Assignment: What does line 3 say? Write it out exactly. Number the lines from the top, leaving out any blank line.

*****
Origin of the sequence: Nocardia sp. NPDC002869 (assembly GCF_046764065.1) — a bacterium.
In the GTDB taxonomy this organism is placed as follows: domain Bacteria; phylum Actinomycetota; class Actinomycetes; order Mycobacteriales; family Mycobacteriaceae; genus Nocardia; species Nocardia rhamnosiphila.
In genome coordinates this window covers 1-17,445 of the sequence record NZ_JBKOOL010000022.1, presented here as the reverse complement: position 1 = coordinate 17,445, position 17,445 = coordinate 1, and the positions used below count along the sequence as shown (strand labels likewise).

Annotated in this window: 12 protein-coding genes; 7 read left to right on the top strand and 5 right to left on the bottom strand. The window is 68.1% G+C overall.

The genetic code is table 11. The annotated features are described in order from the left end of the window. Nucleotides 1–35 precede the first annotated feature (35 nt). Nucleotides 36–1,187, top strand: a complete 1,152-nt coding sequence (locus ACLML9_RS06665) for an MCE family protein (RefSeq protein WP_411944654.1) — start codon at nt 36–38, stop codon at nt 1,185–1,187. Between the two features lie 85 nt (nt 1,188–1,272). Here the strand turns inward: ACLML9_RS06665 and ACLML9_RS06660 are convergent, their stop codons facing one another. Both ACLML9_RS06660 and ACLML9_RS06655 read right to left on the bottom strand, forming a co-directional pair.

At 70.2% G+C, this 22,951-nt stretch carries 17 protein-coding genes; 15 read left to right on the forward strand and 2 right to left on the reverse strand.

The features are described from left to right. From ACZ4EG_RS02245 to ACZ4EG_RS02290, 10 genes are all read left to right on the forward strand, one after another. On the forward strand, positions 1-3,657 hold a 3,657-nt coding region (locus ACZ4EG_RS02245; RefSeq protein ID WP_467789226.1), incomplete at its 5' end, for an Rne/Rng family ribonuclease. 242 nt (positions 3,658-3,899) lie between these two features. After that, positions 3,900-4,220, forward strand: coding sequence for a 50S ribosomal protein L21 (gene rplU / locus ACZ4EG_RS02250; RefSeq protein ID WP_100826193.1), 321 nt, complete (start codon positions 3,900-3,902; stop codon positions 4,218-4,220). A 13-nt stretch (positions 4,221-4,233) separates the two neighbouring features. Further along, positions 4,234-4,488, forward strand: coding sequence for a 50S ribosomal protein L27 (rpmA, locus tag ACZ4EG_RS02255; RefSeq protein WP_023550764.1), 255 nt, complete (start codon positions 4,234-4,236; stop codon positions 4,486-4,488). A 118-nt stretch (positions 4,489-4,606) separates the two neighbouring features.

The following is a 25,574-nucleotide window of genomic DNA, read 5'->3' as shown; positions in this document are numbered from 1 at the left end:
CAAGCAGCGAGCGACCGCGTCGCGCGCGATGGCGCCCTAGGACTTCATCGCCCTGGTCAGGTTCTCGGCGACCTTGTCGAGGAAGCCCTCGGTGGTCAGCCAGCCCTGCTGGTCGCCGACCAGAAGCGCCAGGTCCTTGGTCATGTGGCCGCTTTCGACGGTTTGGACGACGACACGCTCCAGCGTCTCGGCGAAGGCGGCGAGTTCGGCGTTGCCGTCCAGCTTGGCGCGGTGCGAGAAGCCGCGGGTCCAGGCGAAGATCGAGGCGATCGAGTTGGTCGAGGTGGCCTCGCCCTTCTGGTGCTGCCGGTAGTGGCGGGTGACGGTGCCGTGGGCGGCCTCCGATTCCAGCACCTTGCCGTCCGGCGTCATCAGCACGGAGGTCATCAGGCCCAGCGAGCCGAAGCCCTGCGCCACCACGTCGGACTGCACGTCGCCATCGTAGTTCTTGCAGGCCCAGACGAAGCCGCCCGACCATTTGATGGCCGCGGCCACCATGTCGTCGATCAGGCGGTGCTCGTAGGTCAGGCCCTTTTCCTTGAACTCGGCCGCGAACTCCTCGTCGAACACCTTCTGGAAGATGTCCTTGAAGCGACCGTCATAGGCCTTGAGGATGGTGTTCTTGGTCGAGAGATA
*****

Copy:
In genome coordinates this window covers 1-17,445 of the sequence record NZ_JBKOOL010000022.1, presented here as the reverse complement: position 1 = coordinate 17,445, position 17,445 = coordinate 1, and the positions used below count along the sequence as shown (strand labels likewise).